Caregiver Role-Strain

Related to:

(Choose as many as apply)                

  • Financial difficulties ____________ (describe).
  • Physical difficulties _____________(describe).
  • Emotional difficulties ___________(describe).
  • Multiple stressors _________ (list).
  • Decreased social interactions.

(It is important to list as many stressors as possible which contribute to caregiver role strain, as caregiver role strain is often caused by multiple factors.)

As evidenced by:       

  • Caregiver states he or she has feelings of extreme stress ___times per ___.
  • Caregiver expresses feelings of “not being able to handle it” occur ___times per ___.
  • Caregiver has no outside or free time available does not leave house for any leisure time activities.
  • Caregiver states he or she feels guilt about leaving family member/spouse/ etc. alone ___times per ___.
  • Caregiver states he or she feels emotional strain, difficulty coping (explain) ___times per ___.
  • Caregiver states he or she feels as if things don’t get better he or she will admit participant to skilled nursing facility.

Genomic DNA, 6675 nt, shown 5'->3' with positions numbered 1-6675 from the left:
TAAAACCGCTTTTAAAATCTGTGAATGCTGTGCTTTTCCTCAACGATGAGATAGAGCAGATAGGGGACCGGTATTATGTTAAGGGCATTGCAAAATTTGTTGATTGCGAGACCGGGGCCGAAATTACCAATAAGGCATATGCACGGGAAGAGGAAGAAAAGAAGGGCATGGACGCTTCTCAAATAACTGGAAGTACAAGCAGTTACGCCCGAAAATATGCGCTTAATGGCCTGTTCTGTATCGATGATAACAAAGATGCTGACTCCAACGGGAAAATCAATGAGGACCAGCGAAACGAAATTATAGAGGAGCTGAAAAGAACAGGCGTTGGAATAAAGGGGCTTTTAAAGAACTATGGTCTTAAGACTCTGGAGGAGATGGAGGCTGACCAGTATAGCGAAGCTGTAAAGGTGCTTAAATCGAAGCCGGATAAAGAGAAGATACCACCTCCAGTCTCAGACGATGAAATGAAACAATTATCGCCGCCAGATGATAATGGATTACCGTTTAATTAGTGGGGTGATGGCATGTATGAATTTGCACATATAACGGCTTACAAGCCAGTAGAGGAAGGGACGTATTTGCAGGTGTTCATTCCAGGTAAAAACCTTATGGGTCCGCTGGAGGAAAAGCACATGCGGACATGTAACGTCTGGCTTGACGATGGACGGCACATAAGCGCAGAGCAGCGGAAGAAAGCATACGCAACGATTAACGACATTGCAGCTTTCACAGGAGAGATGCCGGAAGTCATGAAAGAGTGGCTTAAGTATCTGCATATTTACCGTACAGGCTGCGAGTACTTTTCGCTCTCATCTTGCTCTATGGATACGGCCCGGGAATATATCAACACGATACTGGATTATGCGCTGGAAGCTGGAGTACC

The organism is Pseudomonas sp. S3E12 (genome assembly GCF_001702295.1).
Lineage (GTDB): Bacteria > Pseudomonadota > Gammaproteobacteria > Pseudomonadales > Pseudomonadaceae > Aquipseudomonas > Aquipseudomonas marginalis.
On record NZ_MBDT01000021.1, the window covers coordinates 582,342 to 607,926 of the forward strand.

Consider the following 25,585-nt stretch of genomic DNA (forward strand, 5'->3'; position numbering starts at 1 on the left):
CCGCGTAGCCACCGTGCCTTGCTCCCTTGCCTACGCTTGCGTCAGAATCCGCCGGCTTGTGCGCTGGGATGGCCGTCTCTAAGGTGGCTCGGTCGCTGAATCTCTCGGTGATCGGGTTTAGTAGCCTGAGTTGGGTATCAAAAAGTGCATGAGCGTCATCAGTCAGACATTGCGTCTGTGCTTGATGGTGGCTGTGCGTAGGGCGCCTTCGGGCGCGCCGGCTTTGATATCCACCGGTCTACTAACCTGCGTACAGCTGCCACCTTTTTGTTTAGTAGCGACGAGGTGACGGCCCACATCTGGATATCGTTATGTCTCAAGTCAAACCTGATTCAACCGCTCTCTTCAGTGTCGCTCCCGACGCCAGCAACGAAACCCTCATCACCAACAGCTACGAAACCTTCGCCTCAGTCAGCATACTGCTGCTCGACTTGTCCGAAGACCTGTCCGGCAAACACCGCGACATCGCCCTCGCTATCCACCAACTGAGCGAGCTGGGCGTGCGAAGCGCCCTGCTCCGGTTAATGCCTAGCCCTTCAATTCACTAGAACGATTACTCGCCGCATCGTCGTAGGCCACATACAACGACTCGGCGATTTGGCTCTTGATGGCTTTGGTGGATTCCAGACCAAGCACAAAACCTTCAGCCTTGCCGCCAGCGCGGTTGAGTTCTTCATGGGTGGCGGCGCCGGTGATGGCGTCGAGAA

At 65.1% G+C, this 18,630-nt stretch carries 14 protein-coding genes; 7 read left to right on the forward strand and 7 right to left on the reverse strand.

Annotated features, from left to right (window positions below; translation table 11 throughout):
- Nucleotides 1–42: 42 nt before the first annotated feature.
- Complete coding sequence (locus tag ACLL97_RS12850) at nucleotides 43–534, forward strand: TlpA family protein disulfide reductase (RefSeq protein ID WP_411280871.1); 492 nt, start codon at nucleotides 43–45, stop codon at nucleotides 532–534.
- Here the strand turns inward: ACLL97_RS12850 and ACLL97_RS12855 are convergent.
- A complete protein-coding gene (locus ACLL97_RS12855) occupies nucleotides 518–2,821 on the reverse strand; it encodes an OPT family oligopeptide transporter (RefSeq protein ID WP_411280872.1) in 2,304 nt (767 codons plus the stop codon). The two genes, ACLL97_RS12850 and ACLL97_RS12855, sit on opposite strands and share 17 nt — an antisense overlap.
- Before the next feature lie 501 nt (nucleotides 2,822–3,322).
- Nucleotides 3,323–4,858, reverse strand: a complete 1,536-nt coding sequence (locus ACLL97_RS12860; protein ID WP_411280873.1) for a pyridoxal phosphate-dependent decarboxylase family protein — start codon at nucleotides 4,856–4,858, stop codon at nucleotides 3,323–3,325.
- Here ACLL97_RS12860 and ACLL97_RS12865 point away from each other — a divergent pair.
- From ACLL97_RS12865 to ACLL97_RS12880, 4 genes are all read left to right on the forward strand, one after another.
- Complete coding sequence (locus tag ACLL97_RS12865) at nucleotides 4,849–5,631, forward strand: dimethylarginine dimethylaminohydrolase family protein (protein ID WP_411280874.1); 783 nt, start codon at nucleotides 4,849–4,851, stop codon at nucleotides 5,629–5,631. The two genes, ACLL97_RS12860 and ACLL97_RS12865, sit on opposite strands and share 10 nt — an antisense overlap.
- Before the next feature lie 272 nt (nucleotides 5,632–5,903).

• Poor sleep, caregiver sleeps ____ hours per night.
  • Caregiver worries about own health suffering because of care-giving responsibilities ___times per ___.

INTERVENTIONS:

  • Assess caregiver’s abilities; provide; __________ (specify services that will be provided) _____ times per _____.
  • Support caregiver’s ongoing emotional and physical health; assess and evaluate support systems, reinforce systems that support caregiver and encourage their use ____ times per _____.
  • Support caregiver’s ongoing emotional and physical health; assess and evaluate financial resources and provide counseling ___times per ___.
  • Support caregiver’s ongoing emotional and physical health; provide one-on-one counseling to allow for the venting of feelings and to provide support____ times per _____.
  • Support caregiver’s ongoing emotional and physical health; provide supportive phone call to caregiver ____ times per _____.
  • Support caregiver’s ongoing emotional and physical health; refer to community support services and provide follow-up and evaluation of services and support ____ times per _____.
  • Support caregiver’s ongoing emotional and physical health; explore with participant/caregiver other sources of support e.g. family, friends, place of worship, etc. ____ times per _____ .
  • Support caregiver’s ongoing emotional and physical health; provide caregiver support group ____ times per _____ and invite caregiver to attend.